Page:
Real women aren’t just fat or skinny.  Real women have short legs.  Or hooked noses.  Or moles.  Or big hands.  These are the things that have nothing to do with health and we can’t control, it is just the way we are born.  So these are the things I need to work on, or rather not work on and not mention.  These are the things my girls never need to hear about, because if they feel good, they’ll look good, and I can help them develop that confidence.  And I can also try to give them healthy eating and exercise habits, not because it will fit in with society, but so they can continue to feel good for a very long time.

Cooking with Kids: Frozen Banana

This is so simple it really doesn’t deserve to be called cooking.  On the other hand, I’ve done it with both my girls since they were about 15 months, and they love the fact they can do it themselves.  And it’s perfect for summer – healthy, quick, fun and cold.



  • Banana
  • Toothpicks
  • Knife
  • Airtight container
  • Freezer

Either cut the end so your child can peel the banana or peel it for them if they are very little.  Give them the toothpicks and let them go!  At 4 big girl does a straight line of beautifully spaced toothpicks, at 18 months baby girl sticks them in all over the place.  It doesn’t matter.  Gvie them a blunt knife, even a butter knife will work on ripe bananas, and let them cut between the toothpicks.  Big girl can do this all by herself, I guide baby girl.  Put them in an airtight container and freeze!  Time depends on how thick the slices are.  When you get them out, you have little banana iceblocks with their own handle.  Kids love them.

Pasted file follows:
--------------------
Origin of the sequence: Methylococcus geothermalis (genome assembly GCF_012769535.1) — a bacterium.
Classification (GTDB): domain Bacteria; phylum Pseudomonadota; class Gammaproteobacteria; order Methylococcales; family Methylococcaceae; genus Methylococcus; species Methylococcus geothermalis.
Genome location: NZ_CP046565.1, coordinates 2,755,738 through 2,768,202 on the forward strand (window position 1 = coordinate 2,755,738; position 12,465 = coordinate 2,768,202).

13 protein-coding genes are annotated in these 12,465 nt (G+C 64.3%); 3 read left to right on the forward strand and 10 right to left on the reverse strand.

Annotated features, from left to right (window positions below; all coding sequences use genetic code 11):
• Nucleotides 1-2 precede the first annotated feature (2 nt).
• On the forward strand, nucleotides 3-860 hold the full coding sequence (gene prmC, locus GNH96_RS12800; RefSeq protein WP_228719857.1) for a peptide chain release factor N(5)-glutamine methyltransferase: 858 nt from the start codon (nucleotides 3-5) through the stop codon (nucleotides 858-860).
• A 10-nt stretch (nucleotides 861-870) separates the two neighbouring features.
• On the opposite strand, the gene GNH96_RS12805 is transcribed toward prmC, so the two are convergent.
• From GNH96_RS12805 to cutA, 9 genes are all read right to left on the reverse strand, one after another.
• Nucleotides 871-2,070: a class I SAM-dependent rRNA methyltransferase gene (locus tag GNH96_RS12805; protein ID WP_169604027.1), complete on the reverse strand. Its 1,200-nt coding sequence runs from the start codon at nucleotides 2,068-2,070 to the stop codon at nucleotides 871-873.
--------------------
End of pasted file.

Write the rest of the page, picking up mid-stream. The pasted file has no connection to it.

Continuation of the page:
I tend to do this at morning or afternoon tea time and use several bananas, the girls eat as much as they want unfrozen then we put the rest into the freezer.

13 Things I Have Learnt This Week

  1. It’s not actually possible for your head to explode.  You may want it to, but that’s another story.
  2. I’m ridiculously in love with my big girl.  She has been so worried about me being sick and she’s been adorable, cleaning, playing with her little sister and a pleasure to be around.
  3. The little one can sleep for 5 hours straight.  Several other nights there’s been a lot of crying, but that one gives us hope.